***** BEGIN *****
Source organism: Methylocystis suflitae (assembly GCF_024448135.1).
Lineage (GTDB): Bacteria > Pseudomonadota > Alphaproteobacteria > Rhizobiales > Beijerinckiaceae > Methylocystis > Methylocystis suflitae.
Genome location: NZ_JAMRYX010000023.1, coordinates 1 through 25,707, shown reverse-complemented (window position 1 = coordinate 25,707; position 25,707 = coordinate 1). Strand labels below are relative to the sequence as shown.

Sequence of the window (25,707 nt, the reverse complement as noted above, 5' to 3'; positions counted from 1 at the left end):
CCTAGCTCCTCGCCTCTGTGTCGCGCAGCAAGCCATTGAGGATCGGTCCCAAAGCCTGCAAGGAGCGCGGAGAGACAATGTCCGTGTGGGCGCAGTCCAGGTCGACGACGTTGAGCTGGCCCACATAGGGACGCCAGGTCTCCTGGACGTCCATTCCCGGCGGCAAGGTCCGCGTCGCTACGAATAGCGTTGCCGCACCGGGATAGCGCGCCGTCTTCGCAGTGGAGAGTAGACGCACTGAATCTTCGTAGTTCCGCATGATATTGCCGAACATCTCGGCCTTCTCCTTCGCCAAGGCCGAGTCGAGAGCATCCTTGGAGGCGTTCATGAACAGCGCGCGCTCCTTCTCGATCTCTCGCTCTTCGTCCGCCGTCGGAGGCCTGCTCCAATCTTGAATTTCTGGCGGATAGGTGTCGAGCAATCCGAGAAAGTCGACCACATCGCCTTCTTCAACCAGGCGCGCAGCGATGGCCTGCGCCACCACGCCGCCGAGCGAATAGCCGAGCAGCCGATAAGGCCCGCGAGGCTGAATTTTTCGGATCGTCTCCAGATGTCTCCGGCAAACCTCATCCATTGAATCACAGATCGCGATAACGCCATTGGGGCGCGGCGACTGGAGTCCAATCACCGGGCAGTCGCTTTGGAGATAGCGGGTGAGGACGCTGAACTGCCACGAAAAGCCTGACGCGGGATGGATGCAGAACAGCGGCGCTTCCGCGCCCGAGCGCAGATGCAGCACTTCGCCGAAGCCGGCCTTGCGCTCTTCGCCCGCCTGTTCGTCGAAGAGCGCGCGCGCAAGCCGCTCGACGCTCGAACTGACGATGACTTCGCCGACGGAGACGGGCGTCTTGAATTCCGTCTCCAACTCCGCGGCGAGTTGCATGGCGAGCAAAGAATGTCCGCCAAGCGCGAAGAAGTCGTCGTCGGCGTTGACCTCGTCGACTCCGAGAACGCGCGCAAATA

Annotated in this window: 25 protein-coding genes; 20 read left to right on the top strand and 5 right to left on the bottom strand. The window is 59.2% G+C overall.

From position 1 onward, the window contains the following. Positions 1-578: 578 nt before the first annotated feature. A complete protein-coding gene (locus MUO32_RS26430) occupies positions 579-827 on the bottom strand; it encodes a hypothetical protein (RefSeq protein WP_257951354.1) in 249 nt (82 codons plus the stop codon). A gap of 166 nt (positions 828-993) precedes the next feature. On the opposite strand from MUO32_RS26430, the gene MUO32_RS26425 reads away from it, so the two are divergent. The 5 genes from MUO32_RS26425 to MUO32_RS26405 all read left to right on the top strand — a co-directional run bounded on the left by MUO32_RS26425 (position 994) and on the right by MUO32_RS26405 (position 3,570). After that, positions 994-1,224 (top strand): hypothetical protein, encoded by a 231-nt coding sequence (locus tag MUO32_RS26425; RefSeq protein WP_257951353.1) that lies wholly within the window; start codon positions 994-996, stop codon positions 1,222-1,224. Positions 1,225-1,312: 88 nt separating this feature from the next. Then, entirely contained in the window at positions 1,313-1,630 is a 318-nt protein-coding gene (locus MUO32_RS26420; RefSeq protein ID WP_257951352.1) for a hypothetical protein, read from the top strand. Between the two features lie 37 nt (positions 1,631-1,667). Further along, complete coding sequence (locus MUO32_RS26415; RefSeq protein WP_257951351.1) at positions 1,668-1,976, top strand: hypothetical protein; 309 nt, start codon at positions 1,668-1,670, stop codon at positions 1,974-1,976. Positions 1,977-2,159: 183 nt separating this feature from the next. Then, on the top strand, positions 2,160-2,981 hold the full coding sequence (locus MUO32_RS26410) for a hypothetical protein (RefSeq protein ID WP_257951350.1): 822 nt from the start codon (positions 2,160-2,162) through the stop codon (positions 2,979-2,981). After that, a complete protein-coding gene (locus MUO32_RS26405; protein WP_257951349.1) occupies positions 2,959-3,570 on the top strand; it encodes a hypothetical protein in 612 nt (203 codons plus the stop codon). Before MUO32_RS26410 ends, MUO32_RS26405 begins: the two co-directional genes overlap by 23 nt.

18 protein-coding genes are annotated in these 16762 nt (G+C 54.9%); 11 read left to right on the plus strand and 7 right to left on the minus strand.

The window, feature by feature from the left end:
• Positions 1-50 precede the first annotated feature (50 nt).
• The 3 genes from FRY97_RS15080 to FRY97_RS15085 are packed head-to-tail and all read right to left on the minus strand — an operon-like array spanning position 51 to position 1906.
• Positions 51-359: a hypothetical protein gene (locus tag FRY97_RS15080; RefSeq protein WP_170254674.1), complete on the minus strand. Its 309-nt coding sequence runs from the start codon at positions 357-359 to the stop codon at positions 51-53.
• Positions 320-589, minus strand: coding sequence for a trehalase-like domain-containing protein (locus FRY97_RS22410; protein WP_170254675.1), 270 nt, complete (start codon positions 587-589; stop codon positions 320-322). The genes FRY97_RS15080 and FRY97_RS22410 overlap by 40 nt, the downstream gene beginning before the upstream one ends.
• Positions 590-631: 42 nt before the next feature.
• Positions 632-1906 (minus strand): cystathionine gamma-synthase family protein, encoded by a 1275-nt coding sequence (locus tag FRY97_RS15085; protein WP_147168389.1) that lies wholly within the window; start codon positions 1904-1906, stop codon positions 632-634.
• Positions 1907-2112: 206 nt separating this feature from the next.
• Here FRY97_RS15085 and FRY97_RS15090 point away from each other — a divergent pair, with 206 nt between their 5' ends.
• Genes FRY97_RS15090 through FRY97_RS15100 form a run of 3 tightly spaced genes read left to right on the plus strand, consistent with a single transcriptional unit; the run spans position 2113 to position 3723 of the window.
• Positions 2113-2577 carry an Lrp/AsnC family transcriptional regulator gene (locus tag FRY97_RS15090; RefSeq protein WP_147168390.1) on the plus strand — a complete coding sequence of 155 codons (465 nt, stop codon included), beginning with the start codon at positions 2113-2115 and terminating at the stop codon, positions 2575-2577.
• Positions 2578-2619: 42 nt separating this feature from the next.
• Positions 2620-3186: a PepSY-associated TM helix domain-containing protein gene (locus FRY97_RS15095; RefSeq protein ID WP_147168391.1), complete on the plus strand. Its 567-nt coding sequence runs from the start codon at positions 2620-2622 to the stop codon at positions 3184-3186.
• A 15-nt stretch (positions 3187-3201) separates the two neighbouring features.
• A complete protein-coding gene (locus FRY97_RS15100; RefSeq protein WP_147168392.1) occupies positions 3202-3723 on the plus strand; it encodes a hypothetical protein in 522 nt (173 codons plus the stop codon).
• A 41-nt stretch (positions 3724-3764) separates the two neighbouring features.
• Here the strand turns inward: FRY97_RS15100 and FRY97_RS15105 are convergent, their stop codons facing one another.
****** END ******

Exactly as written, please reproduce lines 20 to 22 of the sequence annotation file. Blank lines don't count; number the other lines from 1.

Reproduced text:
• Positions 2578-2619: 42 nt separating this feature from the next.
• Positions 2620-3186: a PepSY-associated TM helix domain-containing protein gene (locus FRY97_RS15095; RefSeq protein ID WP_147168391.1), complete on the plus strand. Its 567-nt coding sequence runs from the start codon at positions 2620-2622 to the stop codon at positions 3184-3186.
• A 15-nt stretch (positions 3187-3201) separates the two neighbouring features.